March 9, 2007 12:21 PM PST
Report: FBI's snooping did not follow rules
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The 199-page report, which found "serious misuse" of the surveillance power (PDF), says that FBI field agents unlawfully accessed telephone companies' internal databases showing calling records, and repeatedly sought and obtained information that federal law does not permit to be disclosed without a judge's approval.
Inspector General Glenn A. Fine oversaw the creation of the report, which reviewed the FBI's use of national security letters. The 2001 Patriot Act expanded the FBI's ability to use those letters--which do not require court approval--to obtain confidential information on Americans from banks, credit card companies, credit bureaus, telephone companies and Internet service providers.
Fine said, however, that there was no evidence that the FBI agents' unlawful activities "constituted criminal misconduct." Unlike conducting an unlawful wiretap, which is a federal felony, unlawful use of national security letters carries no criminal penalties.
Friday's disclosure of the FBI's slipshod use of the secret investigative technique (recipients are not permitted to disclose the letter's existence) reverberated quickly and loudly on Capitol Hill and inside the Bush administration.
FBI Director Robert Mueller called a news conference in Washington during which he took responsibility for the wrongdoing. Attorney General Alberto Gonzales sent a letter to Inspector General Fine saying that "the problems identified in your review are serious and must be addressed immediately." Neither disputed the report's conclusions.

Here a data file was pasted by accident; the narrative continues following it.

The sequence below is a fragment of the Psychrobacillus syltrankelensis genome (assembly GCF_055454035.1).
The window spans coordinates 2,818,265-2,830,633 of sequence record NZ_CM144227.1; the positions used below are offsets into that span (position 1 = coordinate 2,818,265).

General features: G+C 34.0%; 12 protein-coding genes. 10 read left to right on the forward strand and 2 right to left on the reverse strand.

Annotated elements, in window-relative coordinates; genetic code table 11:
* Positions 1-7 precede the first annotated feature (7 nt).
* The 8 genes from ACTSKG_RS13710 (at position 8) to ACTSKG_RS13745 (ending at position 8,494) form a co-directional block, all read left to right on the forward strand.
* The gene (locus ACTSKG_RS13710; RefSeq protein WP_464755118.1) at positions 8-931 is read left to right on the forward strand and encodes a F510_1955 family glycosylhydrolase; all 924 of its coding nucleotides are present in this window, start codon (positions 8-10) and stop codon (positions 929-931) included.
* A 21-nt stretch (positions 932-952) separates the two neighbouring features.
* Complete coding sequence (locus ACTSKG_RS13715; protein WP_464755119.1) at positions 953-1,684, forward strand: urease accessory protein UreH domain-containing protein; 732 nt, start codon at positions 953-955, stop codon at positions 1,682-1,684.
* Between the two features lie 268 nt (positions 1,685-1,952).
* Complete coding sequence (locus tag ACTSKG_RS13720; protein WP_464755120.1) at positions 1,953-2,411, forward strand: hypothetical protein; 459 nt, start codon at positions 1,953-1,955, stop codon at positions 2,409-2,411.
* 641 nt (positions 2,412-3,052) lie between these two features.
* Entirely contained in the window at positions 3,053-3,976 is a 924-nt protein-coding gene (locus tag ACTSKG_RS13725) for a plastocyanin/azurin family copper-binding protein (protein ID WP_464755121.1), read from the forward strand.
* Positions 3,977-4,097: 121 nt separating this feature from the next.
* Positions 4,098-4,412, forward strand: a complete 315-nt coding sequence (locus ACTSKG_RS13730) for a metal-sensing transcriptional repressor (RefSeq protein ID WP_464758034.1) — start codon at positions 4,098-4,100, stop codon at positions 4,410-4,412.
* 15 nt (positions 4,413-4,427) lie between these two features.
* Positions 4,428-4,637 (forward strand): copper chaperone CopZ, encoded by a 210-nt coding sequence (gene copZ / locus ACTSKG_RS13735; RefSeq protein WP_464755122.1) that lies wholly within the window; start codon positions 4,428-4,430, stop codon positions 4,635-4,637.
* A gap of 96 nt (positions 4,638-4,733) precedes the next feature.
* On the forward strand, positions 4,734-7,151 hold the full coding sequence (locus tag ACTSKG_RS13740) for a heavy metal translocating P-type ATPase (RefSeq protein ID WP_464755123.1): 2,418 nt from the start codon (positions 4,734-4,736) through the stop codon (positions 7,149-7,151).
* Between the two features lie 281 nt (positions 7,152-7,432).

Among members of Congress, both Republicans and Democrats said they would try to find out what led to widespread abuse of the national security letter process.
Sen. Russ Feingold, a Wisconsin Democrat, said he would press for "quick Senate reforms" to stop abuses and said he expected the Judiciary and Intelligence committees would conduct full and prompt investigations.
Sen. Arlen Specter, a Pennsylvania Republican, said that the Judiciary Committee will have to "undertake comprehensive oversight on this important matter and perhaps act to limit the FBI's power by revising the Patriot Act."
Among the report's findings:
A review of a representative sample of 77 FBI investigative files showed that 17 of them--22 percent--contained "one or more possible violations relating to national security letters that were not identified by the FBI."
The FBI underreported its use of national security letters to Congress. A spot check of four FBI field offices showed that requests made by the secret letters were underreported by 22 percent.
The FBI's use of national security letters has "grown dramatically since the enactment of the Patriot Act." In 2000, the last full calendar year before the September 11 attacks, the FBI sent about 8,500 requests. During the following three-year period ending in 2005, the FBI sent a total of 143,074 requests.
An increasing number of U.S. citizens and residents have been targeted during that three-year period. About 39 percent of national security letters related to U.S. citizens and residents in 2003; two years later it had climbed to about 53 percent of requests.
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